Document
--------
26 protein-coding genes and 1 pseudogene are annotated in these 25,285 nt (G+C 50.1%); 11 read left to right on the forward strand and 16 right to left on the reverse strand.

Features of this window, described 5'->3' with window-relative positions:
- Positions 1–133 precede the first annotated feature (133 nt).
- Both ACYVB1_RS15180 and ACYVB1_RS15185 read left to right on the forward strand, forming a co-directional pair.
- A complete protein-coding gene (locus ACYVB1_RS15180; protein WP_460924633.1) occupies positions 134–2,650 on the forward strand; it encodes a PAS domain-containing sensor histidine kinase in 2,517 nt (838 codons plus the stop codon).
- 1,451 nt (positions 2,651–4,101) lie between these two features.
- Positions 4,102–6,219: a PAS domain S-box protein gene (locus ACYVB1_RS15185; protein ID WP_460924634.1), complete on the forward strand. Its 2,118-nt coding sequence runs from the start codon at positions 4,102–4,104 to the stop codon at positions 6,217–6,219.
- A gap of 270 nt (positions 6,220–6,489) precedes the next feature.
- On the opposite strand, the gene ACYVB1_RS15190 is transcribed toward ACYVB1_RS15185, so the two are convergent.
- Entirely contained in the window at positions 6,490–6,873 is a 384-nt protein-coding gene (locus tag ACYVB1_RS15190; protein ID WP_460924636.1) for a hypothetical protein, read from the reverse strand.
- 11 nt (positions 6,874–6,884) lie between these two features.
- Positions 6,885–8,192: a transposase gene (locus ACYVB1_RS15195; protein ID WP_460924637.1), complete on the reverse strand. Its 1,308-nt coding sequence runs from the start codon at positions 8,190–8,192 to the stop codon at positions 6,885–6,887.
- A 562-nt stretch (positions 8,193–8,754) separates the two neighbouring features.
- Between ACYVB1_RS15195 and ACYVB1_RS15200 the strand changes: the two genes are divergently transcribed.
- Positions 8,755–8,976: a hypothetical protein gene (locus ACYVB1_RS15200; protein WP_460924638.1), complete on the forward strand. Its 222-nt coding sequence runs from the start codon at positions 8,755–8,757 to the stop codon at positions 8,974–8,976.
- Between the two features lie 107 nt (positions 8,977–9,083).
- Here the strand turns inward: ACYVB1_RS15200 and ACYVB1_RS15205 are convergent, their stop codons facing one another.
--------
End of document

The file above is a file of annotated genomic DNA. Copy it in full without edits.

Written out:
26 protein-coding genes and 1 pseudogene are annotated in these 25,285 nt (G+C 50.1%); 11 read left to right on the forward strand and 16 right to left on the reverse strand.

Features of this window, described 5'->3' with window-relative positions:
- Positions 1–133 precede the first annotated feature (133 nt).
- Both ACYVB1_RS15180 and ACYVB1_RS15185 read left to right on the forward strand, forming a co-directional pair.
- A complete protein-coding gene (locus ACYVB1_RS15180; protein WP_460924633.1) occupies positions 134–2,650 on the forward strand; it encodes a PAS domain-containing sensor histidine kinase in 2,517 nt (838 codons plus the stop codon).
- 1,451 nt (positions 2,651–4,101) lie between these two features.
- Positions 4,102–6,219: a PAS domain S-box protein gene (locus ACYVB1_RS15185; protein ID WP_460924634.1), complete on the forward strand. Its 2,118-nt coding sequence runs from the start codon at positions 4,102–4,104 to the stop codon at positions 6,217–6,219.
- A gap of 270 nt (positions 6,220–6,489) precedes the next feature.
- On the opposite strand, the gene ACYVB1_RS15190 is transcribed toward ACYVB1_RS15185, so the two are convergent.
- Entirely contained in the window at positions 6,490–6,873 is a 384-nt protein-coding gene (locus tag ACYVB1_RS15190; protein ID WP_460924636.1) for a hypothetical protein, read from the reverse strand.
- 11 nt (positions 6,874–6,884) lie between these two features.
- Positions 6,885–8,192: a transposase gene (locus ACYVB1_RS15195; protein ID WP_460924637.1), complete on the reverse strand. Its 1,308-nt coding sequence runs from the start codon at positions 8,190–8,192 to the stop codon at positions 6,885–6,887.
- A 562-nt stretch (positions 8,193–8,754) separates the two neighbouring features.
- Between ACYVB1_RS15195 and ACYVB1_RS15200 the strand changes: the two genes are divergently transcribed.
- Positions 8,755–8,976: a hypothetical protein gene (locus ACYVB1_RS15200; protein WP_460924638.1), complete on the forward strand. Its 222-nt coding sequence runs from the start codon at positions 8,755–8,757 to the stop codon at positions 8,974–8,976.
- Between the two features lie 107 nt (positions 8,977–9,083).
- Here the strand turns inward: ACYVB1_RS15200 and ACYVB1_RS15205 are convergent, their stop codons facing one another.